We can expect to become more relevant over the course of the year as the world continues to open up. [A misconception we want to dismantle is that] Rent the Runway’s Closet in the Cloud is not about dressing up for special occasions, but about dressing up for every day, [whether it’s] wear a really cool top during your work Zoom call or … decide to invest in more loungewear through our subscription platform.
When it comes to downsizing the importance of Rent the Runway and making it more tangible for millions of women, the focus is on our subscription business. We want to hijack this buying mindset … and change customer behavior into a more rental mindset. [Right now], it’s getting colder and when women think, “Oh, this is a new season, I need a lot of new coats.” It’s really about getting into that thought process and getting [every woman] think of a fashion subscription as a solution for when you need clothing for the new seasons and for big and small moments. We are excited to solve this challenge over the next couple of years as we continue to invest in brand marketing. We are a disruptive brand and will continue to invest in disruptive marketing to make sure customers are aware of renting as a solution.
Going beyond the company’s main focus on sustainability, how is Rent the Runway focused on innovation right now?
We are evolving the end-to-end experience for our customers … to make it easier and even more fun to choose garments on Rent the Runway but also … from a [supply chain and logistics] prospect.
We are evolving ways for you to leave your bosses. We are developing ways to have them picked up at your home. We have already launched home collection where you can not only choose from all 750 designers and receive more pieces monthly, but also have them collected. We’re thinking about the end-to-end experience and making sure it’s lean, enjoyable, and a more fun shopping experience than traditional DTC ecommerce.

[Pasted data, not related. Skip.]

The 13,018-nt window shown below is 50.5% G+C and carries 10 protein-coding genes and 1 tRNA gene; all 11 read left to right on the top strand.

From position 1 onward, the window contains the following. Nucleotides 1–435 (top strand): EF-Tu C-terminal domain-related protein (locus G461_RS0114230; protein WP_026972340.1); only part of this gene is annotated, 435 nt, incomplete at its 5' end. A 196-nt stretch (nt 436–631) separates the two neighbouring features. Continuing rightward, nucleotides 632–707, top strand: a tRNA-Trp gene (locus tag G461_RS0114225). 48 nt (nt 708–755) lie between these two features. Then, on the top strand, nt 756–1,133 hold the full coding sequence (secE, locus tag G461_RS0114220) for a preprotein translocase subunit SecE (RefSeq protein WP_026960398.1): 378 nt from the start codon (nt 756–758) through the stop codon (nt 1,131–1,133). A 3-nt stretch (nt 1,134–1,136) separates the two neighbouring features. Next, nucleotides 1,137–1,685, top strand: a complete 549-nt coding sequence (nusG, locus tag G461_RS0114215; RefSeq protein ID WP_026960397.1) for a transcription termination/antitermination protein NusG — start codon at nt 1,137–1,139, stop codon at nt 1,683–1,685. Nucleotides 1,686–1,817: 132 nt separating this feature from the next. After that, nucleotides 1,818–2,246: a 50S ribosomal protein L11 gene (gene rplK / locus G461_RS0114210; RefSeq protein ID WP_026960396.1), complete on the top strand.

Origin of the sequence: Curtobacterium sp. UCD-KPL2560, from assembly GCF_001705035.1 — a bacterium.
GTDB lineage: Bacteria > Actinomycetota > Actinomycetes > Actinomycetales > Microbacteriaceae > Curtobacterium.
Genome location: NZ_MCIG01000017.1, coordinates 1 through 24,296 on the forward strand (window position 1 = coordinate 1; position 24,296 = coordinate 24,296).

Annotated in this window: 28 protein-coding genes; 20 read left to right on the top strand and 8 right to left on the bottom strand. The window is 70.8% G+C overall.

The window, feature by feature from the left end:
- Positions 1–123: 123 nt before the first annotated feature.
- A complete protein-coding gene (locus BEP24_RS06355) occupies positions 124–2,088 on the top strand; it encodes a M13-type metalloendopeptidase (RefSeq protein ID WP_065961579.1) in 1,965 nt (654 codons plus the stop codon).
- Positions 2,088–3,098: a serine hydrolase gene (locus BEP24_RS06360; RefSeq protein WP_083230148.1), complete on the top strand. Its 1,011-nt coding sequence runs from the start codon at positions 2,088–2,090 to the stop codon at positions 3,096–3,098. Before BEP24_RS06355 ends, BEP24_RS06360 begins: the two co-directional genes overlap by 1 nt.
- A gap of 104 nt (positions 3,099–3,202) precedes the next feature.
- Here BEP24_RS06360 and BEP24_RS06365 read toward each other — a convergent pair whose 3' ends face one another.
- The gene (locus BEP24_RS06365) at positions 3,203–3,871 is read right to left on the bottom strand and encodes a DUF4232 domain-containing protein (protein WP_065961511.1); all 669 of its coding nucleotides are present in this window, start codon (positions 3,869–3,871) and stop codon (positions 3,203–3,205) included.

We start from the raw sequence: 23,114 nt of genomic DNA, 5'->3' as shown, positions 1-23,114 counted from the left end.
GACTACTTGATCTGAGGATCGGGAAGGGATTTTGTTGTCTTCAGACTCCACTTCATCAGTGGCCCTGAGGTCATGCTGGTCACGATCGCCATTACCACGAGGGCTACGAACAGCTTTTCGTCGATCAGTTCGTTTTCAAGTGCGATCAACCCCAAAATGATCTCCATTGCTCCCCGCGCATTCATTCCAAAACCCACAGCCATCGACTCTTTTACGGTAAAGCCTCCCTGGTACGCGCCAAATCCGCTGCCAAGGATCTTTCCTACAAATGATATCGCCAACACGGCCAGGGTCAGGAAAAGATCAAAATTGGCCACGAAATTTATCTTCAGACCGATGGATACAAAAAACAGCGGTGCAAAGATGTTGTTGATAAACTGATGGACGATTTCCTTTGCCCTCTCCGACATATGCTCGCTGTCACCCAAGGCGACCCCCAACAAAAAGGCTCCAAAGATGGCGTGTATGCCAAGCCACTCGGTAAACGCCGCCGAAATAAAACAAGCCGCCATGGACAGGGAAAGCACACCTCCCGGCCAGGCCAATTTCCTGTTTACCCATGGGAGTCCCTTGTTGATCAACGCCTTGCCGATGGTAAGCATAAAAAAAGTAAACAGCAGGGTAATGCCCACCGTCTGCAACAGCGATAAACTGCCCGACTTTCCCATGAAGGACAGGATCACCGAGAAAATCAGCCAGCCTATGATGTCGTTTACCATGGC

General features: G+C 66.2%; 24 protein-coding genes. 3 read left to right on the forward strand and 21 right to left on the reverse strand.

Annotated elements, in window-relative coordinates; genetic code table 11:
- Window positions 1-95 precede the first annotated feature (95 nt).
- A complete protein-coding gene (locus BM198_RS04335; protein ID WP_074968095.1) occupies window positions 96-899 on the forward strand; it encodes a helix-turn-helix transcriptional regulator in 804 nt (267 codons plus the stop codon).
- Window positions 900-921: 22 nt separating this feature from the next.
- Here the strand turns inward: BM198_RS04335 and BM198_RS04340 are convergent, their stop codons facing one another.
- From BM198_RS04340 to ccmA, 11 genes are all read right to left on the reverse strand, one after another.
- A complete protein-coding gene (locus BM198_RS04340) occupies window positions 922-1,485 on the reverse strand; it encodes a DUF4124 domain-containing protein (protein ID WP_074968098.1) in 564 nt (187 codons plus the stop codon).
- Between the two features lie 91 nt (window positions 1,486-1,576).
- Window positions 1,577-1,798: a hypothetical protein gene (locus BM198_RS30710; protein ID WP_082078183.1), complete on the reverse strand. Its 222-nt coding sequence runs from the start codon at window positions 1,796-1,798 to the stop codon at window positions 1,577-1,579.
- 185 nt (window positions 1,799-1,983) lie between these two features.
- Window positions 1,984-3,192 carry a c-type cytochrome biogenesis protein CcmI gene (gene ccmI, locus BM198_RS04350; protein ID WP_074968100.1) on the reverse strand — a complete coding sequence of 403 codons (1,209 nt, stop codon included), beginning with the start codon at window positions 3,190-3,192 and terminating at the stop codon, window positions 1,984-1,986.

From a brand marketing perspective, what’s your vision for 2022 and beyond?
You will see more of us out there. It is really exciting to think about how to clearly communicate our value proposition for the next year, not only when it comes to sustainability, even if this is a central goal, but also to show customers the value and how much more fun Rent is. the Runway for dressing up every day. We are investing in the complete funnel [initiatives].
You will continue to see more brand marketing campaigns over the next year. We’ll be thinking about how to evolve our brand strategy to make this Closet in the Cloud subscription more relevant to millions of women out there. We will invest and test the channels we can use to most effectively reach our target customer where they are. This sustainability campaign is truly setting the tone for how we want to communicate to customers in the future.
For more information, sign up for The Drum’s daily American newsletter here.